John Taylor, in as much as he's remembered at all, is known as the Water Poet, but he was a working writer who wrote all sorts of stuff. I can't claim to have come across more than a handful of the jokes in his book Wit and Mirth, but some of them stand the test of time very well: in fact, some of them have been recycled endlessly to this day as new idiots come along for us to laugh at.
When Taylor's book came out in 1630 the people to laugh at were - but you'll soon see.
A nobleman (as he was riding) met with a yeoman of the country, to whom he said, 'My friend, I should know thee. I do remember that I have often seen thee.'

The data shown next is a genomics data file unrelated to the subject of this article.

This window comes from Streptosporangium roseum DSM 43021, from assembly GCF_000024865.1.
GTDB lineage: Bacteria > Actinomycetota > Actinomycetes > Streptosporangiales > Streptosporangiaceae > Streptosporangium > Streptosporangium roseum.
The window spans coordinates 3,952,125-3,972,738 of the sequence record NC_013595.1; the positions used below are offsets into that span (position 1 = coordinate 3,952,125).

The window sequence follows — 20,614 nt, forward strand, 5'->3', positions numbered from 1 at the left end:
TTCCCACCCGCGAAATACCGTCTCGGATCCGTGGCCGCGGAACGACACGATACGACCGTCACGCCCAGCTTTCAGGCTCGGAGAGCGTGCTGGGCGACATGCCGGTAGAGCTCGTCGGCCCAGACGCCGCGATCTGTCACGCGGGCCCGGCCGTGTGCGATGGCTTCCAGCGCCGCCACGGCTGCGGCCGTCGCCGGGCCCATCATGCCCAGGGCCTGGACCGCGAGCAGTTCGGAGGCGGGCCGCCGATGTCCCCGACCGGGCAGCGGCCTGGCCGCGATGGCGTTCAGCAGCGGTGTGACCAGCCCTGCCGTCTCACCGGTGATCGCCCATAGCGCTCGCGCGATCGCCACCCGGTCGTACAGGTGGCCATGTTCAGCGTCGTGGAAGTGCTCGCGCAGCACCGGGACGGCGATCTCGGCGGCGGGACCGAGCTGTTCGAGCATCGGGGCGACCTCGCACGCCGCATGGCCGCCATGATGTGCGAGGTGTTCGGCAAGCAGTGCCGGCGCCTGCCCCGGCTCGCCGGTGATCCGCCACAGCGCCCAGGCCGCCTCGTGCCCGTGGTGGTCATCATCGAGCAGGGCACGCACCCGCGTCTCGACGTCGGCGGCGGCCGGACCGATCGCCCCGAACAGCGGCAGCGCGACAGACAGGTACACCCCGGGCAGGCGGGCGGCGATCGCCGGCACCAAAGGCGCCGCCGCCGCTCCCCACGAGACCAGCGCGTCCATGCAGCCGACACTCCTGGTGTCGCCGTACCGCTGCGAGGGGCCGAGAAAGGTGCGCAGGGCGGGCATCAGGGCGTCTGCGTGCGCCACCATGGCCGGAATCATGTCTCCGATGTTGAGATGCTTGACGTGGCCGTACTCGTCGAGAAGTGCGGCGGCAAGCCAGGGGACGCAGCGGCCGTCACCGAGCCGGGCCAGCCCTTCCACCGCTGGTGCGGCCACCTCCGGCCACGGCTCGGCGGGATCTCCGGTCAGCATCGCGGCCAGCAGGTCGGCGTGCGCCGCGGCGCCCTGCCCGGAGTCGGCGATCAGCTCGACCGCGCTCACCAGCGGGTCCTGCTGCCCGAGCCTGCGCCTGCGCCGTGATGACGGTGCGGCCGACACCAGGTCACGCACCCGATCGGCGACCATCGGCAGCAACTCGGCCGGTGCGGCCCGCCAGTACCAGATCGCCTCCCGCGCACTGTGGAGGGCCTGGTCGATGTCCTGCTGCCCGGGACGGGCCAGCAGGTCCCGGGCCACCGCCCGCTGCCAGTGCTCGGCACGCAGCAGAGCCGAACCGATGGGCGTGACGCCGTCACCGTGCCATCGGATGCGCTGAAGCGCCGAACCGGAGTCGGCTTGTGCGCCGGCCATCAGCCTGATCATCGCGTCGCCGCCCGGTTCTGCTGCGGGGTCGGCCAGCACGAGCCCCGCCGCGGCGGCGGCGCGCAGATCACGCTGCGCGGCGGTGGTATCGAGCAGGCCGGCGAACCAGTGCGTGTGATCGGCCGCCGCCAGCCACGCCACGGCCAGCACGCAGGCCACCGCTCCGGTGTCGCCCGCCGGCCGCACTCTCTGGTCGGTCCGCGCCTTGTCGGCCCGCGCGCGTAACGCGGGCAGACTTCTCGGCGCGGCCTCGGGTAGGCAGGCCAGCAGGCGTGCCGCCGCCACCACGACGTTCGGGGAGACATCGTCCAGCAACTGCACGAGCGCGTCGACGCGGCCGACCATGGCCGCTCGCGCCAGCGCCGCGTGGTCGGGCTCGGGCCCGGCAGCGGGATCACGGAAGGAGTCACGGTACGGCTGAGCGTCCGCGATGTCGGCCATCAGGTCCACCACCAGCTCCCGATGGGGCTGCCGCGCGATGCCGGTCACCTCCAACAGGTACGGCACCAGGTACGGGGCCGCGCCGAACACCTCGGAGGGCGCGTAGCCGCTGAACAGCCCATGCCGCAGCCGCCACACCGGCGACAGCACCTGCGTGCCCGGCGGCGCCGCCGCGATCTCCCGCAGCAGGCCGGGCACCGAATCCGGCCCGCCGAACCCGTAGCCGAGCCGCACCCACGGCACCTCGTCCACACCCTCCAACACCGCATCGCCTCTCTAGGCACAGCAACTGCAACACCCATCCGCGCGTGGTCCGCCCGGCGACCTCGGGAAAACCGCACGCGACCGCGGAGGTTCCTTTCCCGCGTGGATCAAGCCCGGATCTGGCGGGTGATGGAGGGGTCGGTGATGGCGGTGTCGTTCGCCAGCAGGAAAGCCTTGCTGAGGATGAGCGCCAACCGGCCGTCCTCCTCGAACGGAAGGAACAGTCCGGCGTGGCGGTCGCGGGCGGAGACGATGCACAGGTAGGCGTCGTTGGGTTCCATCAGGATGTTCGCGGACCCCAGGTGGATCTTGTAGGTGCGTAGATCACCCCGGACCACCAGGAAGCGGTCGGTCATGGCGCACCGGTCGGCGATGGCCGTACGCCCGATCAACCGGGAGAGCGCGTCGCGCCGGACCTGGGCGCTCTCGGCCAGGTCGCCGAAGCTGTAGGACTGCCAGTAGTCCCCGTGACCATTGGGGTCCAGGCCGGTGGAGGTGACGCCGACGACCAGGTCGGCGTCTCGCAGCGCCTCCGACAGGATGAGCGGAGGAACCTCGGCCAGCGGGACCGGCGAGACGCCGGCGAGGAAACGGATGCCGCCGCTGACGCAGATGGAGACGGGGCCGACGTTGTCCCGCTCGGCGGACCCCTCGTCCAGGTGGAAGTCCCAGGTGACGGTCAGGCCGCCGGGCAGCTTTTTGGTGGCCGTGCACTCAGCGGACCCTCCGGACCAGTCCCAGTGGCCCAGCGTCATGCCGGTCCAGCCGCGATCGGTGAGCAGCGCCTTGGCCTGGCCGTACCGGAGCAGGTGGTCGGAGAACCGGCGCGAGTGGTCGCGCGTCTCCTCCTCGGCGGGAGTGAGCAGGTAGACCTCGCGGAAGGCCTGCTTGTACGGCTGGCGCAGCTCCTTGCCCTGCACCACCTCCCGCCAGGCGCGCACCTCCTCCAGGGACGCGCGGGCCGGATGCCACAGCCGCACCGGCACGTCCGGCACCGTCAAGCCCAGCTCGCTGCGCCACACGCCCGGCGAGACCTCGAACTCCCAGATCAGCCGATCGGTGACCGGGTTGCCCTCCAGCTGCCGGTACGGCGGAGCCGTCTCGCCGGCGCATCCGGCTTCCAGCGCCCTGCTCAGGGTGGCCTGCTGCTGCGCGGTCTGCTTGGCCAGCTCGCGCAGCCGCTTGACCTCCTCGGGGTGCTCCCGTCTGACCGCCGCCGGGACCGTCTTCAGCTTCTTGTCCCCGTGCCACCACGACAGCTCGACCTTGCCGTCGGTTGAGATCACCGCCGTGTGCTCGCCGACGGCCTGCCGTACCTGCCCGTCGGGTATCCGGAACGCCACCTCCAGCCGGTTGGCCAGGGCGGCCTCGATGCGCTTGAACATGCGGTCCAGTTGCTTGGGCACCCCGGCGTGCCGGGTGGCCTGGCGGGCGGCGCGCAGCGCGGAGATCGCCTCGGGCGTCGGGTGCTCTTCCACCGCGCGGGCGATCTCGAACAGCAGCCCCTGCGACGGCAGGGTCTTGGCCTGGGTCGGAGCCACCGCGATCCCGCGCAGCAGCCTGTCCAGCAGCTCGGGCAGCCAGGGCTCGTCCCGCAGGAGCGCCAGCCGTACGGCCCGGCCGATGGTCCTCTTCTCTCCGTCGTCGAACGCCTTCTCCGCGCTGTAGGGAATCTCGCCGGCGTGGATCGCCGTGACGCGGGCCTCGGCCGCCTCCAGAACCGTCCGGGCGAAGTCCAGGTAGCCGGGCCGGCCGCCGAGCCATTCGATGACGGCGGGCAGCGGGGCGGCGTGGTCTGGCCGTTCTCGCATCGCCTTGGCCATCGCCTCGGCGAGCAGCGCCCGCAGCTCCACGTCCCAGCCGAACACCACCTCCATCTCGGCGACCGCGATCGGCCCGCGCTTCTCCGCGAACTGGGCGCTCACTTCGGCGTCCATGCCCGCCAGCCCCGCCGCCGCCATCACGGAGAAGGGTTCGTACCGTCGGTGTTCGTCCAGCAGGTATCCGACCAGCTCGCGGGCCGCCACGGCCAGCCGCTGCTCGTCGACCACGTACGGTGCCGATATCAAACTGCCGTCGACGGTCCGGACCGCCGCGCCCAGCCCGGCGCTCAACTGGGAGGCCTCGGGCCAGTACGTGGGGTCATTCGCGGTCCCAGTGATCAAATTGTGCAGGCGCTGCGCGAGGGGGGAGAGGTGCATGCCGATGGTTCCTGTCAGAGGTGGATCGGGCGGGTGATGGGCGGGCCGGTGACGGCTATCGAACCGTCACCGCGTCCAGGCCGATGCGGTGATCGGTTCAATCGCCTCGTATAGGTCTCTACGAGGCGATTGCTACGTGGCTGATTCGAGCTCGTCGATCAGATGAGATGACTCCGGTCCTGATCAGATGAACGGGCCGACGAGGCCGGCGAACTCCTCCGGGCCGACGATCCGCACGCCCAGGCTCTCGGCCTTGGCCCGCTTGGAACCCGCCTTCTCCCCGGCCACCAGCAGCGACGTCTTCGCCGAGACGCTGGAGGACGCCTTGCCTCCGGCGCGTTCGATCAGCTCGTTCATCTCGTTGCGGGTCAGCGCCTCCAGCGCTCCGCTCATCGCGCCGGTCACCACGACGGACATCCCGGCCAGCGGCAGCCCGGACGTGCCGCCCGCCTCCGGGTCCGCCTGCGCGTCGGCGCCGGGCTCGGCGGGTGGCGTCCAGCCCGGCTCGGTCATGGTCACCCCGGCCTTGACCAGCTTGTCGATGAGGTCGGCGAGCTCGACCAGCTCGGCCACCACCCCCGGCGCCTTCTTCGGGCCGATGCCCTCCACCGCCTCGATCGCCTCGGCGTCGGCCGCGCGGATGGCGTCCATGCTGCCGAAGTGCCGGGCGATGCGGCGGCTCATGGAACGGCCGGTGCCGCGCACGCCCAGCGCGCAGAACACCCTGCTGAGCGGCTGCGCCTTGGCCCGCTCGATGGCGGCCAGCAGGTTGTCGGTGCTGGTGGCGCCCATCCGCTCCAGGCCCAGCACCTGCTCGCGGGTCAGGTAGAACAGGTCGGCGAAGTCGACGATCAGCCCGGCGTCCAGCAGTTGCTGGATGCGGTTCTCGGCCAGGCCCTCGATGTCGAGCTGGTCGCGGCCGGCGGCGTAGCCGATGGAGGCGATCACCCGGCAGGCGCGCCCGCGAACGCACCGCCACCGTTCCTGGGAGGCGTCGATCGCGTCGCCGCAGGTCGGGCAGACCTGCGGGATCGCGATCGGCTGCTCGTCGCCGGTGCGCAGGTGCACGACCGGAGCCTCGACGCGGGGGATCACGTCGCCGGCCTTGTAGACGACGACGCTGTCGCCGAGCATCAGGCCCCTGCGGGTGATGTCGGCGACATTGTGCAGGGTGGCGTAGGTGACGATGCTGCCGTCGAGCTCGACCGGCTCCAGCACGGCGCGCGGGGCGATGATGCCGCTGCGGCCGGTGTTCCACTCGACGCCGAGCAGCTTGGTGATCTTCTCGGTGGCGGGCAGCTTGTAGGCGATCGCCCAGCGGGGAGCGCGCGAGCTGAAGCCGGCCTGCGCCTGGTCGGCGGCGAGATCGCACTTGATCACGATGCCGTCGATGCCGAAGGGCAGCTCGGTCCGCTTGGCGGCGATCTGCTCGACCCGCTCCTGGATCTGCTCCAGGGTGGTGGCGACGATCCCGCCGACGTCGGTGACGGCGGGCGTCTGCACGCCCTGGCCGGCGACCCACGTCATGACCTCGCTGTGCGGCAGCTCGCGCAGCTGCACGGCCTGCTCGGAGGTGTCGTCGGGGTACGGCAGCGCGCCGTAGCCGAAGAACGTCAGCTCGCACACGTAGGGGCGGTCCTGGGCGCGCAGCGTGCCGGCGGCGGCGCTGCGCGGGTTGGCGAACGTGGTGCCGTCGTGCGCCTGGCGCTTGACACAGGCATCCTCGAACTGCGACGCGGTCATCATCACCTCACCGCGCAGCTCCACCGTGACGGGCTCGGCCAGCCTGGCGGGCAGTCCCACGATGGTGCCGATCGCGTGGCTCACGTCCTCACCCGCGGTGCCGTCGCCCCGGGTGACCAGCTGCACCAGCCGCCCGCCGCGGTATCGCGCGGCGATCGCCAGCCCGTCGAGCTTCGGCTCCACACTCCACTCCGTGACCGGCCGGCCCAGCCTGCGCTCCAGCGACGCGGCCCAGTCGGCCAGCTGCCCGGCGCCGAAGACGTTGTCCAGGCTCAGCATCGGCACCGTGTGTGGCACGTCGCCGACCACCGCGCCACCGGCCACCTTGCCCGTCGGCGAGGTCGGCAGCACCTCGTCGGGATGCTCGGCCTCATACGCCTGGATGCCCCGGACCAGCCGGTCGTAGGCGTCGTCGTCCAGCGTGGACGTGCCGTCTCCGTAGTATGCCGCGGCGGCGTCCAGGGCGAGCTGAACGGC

'My good lord,' said the countryman, 'I am one of your honour's good tenants, and my name is T.I.' 'I remember thee better now' (saith my lord) 'There were two brothers but one is dead. I pray, which of you does remain alive?'
And who would we be laughing at now?
Personally, I don't dare even make a suggestion.
Nobleman riding with a cheetah he has taken hunting by Rudolf Kleinpaul.
Word To Use Today: noble. This word comes from the Latin nōbilis, capable of being known, from noscere, to know.
By the way, I see that the nobleman met with the yeoman.
And I thought that met with was a new irritation...